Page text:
R 22

Rhodes 22



Blew Daze has a Standard AM/FM CD player mounted above the ice box and next to the VHF radio. Speakers are in the cabin (2) and out in the cockpit. The cockpit speakers are mounted under the seats and up high on the cabin bulkhead. ONe interior speaker is mounted on the head wall facing aft and the other is mounted on the port aft interior wall facing fwd. They are bracket mounted, as is the sterio receiver.

If I were equipping the boat today, I would get an automotive/ car sterio system with CD player or cassete tape and provision for connecting a CD changer. Jensen makes some decent stuff but the downside is you need an enclosure for mounting it or forfet a storage space in the cabin. I would get catalogues from Defender, Boat US and West Marine and do some comparison shoping, then go to Circuit City and Best Buy and compare the auto stuff. Radio Shack has some stuff that might be worthwhile. I noticed that they had some speakers built into enclosures that might be worth a look.

17 Feb 2001

Audiologic Boombox - CD player & AM-FM radio. Cost $29.95 at Circuit City. It works well, on 6 C batteries. I usually, keep it in my sailing equipment bag with the extra sweatshirt, windbreaker and towel, until I'm ready to use it. Then on the back seat jammed into the cushion.

17 Feb 2001

A boat is both a physically and aurally hostile environment for a sound system. It is important not to over buy insofar as performance and features and to be sure to buy marine grade components. There is a difference. Standard gear is not protcted from the humidity constantly present in a boat. And since a high powered, feature laden unit is overkill and likely to be less reliable, the prices for marine units at places like West Marine and Defender are competitive and worth it.

I use a Jensen 8320 AM/FM/Cassette receiver with a CD jack. The feedback I get is there are problems with built in CD players on boats so I use a portable CD unit which is only on the boat when I am. The Jensen performs well and is available for about $100 - $120. The 60 watts is more than enough power. Actually too much power is a problem since the environment tends to cause distortion which only become worse as sound levels increase.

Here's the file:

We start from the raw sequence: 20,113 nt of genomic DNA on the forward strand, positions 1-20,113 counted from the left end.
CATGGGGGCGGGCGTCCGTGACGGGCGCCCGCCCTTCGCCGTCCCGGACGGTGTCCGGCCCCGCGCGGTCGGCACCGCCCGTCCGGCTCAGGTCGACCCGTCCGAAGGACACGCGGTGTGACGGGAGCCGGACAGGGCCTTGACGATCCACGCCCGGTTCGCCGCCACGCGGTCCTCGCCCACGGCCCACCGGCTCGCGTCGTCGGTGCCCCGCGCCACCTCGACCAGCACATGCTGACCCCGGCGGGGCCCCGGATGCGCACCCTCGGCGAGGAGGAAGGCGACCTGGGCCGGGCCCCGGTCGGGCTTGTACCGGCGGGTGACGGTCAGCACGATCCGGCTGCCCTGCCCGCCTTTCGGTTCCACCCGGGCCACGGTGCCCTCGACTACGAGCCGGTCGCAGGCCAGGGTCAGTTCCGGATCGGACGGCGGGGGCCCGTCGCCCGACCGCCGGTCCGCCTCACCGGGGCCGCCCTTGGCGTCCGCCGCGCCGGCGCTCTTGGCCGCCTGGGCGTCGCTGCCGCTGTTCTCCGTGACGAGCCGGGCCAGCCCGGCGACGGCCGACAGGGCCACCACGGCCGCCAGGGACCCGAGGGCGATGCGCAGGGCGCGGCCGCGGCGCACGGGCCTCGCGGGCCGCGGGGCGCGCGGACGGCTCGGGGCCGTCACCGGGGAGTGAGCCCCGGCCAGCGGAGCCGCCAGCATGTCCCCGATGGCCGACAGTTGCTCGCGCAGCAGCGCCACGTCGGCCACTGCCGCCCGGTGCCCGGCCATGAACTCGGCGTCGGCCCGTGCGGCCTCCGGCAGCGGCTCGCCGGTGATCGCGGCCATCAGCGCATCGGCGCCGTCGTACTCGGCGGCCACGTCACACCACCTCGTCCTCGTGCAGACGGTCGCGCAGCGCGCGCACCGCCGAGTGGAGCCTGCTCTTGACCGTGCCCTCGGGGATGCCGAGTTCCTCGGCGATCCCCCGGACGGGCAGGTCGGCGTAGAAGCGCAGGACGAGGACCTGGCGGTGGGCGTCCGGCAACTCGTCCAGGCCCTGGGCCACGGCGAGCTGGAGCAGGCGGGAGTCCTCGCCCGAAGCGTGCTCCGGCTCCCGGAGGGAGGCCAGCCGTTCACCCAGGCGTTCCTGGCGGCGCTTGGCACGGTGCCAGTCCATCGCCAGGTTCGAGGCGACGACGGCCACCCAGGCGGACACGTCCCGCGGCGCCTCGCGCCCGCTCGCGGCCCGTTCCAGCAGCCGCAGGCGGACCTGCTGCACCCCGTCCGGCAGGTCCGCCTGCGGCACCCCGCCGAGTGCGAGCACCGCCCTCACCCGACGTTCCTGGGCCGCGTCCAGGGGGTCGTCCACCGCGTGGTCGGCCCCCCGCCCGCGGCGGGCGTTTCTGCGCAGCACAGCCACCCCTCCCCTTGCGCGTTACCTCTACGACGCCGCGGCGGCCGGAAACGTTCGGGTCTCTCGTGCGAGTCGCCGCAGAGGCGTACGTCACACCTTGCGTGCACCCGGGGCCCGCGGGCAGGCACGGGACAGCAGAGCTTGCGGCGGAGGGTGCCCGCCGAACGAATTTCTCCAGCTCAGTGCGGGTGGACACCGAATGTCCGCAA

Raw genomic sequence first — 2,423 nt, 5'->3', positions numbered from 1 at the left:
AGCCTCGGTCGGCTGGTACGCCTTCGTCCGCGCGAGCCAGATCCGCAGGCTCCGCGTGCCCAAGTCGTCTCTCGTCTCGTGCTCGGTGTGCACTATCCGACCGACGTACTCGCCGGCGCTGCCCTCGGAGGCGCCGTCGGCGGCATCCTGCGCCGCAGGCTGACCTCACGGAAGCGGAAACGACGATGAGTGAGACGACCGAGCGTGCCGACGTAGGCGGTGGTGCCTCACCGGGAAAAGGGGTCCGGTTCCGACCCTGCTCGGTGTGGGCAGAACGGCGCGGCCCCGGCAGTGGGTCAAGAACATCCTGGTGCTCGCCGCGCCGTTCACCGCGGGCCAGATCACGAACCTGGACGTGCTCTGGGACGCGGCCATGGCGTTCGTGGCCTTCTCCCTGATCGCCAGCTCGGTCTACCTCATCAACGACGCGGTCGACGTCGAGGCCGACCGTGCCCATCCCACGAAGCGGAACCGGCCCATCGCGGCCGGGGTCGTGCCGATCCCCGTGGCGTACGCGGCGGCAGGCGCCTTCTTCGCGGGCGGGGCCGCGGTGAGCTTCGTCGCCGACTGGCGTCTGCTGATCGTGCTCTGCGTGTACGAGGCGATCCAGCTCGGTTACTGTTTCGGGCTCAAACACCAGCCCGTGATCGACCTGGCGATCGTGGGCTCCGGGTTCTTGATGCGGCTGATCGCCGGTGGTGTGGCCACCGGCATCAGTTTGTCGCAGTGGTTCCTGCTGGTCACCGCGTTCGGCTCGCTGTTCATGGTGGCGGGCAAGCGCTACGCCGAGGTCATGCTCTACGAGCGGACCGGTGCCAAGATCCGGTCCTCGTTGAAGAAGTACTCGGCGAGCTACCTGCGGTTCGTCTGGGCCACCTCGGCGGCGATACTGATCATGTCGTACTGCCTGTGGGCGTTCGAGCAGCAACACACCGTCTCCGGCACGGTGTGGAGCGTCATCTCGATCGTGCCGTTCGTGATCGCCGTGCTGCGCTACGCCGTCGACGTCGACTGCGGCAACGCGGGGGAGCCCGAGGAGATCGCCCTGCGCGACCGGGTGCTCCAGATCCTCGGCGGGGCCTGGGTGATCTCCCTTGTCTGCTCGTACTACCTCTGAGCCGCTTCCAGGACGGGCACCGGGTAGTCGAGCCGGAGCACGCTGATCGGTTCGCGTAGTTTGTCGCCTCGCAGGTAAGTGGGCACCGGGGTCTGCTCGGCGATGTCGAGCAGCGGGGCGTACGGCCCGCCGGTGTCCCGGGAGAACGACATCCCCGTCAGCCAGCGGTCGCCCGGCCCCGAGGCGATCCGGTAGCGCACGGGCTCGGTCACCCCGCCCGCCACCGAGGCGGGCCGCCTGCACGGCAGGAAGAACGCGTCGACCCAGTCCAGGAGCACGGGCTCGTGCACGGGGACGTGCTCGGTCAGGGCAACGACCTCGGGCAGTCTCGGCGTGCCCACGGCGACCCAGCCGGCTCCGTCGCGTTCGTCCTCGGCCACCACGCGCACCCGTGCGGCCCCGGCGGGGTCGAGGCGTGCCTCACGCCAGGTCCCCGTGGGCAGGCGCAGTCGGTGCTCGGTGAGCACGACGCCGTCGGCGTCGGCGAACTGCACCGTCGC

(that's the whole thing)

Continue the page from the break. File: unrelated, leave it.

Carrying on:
The Jensen is a DIN plug-in unit which makes it easy to remove if the boat is in a location where theft could be a problem. West Marine sells an Under Dash Housing (#273789) for $15.00 It fits neatly in the cabin in the upper right corner above the counter and it fits the Jensen perfectly. Makes for a very neat installation. I mount my VHF radio on the bottom of the housing.

Two speakers are mounted on the starboard cabin wall by the windows and as far apart as possible. They face the seat and are aimed at the back cushion level. This keeps reverberated sound to a minimum. Two speakers are in the cockpit on either side of the companionway, just under the seats. They are attached to the cabin wall. These are 5" Poly Planer 4000 Series marine speakers. (The 5" fit better than the 6" also available and are just as good.)

I got two watertight, PVC electrical junction boxes from a local supply house and installed the speakers in the cover. They are cantered slightly inward toward the center of the cockpit to project sound into the area. (Don't let them face each other or they will cancel out.) By connecting the cockpit speakers to the front speaker connections on the Jensen and the cabin speakers to the rear speaker connections, you can use the fader control to control the level in each area.

BTW, I am a speaker builder, as a hobby, and was able to get a deal on some speakers for the cabin so, unfortunately I can't tell which ones they are. However, the Poly Planar MA840 ($49.89/pair) will do well. You can also find some decent units at Radio Shack, but they may fail in a few years due to the moisture. (If you go that route, be sure they are 4 ohm.)

Both the VHF and the Stereo are connected to the same antenna through a Shakespeare splitter (#4357). The antenna is at the top of the mast. There is a tradeoff here. The antenna is a VHF unit and the splitter favors the VHF signal causing some compromise in the FM signal. But FM is line of sight and the height of the antenna gives you a better shot at getting signals. Since my lake is in the mountains, the height seemed more important to me. I felt it was better than running a separate FM antenna on the rear pulpit or cabin roof.

This system provides surprising good sound for a boat at a reasonable price. If you have any further questions give me a holla.

17 Feb 2001

The humidity on the boat is highest in the cabin. Marine grade is really a good idea! Clarion's high end products are among the best you can buy, but I hear their low end stuff leaves something to be desired. I am not even sure it is made by Clarion. Personally, I think high end Clarion is overkill for the boat.

One of my buddies scoffed at using marine grade and put a Sony car unit in his boat 4 years ago. Guess what he replaced last year? After the cassette ate some tapes.

18 Feb 2001